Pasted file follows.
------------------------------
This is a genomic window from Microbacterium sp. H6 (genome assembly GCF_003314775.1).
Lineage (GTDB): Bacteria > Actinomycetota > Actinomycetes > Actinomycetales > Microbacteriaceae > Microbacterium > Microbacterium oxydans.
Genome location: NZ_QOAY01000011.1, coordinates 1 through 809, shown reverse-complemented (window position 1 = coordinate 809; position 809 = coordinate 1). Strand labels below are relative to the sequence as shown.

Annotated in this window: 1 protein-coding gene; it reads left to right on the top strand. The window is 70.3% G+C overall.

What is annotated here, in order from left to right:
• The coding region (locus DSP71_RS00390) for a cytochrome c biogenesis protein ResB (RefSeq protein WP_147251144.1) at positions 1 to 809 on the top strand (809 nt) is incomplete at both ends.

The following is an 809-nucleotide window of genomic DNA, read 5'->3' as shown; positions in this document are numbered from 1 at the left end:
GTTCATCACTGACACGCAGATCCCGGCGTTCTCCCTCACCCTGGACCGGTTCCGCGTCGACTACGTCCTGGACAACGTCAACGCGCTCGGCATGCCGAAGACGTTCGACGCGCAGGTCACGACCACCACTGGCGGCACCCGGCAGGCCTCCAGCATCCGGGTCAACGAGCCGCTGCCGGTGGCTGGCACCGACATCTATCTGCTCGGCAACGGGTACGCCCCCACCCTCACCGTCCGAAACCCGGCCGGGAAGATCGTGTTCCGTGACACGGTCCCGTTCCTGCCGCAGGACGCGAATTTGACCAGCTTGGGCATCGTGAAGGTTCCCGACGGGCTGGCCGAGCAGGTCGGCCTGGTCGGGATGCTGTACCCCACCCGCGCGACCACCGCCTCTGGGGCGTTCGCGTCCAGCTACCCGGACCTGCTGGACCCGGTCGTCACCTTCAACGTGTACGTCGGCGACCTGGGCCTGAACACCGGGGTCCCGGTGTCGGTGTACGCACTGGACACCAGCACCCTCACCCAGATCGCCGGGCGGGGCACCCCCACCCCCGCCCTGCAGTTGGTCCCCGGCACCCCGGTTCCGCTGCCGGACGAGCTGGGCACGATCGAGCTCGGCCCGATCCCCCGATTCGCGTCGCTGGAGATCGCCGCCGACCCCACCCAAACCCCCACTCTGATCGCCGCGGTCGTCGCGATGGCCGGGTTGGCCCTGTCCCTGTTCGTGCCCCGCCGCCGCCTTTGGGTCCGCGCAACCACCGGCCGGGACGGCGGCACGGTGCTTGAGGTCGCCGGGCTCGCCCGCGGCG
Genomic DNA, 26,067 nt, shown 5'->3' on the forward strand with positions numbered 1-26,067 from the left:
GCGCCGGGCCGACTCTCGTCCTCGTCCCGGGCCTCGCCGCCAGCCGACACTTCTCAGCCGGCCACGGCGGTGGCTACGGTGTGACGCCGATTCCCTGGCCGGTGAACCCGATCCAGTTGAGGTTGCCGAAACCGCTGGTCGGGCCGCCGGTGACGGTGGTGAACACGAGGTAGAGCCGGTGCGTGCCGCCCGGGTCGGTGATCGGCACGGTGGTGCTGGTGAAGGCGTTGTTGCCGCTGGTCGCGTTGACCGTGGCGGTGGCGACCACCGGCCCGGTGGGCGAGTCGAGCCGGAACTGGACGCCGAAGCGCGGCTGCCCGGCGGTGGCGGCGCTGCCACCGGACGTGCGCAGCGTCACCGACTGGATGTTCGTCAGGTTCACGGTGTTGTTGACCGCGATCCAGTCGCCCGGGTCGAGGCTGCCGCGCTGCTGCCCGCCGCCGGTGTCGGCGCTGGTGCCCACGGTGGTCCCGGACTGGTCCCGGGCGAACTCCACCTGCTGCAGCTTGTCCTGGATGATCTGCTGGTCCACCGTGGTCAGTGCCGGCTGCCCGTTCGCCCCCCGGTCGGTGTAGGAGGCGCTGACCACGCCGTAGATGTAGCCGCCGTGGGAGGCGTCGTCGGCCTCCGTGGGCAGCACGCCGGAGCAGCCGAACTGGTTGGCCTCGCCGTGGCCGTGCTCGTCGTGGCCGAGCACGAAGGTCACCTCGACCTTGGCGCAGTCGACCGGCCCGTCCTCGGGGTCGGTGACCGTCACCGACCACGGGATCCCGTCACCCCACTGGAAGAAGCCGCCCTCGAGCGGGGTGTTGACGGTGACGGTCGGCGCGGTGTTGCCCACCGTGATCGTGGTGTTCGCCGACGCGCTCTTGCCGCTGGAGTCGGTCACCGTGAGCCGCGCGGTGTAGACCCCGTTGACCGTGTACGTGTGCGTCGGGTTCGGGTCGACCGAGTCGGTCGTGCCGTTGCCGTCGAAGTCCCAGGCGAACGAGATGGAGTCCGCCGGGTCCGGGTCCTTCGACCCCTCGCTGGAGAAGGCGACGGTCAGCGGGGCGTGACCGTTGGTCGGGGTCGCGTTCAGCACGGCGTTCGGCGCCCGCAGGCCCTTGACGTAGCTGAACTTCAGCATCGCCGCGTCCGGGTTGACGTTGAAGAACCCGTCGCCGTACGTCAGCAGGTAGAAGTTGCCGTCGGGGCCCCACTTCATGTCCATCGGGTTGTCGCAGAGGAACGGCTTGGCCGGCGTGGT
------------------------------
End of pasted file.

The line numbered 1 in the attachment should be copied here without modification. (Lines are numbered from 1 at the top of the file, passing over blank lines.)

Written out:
This is a genomic window from Microbacterium sp. H6 (genome assembly GCF_003314775.1).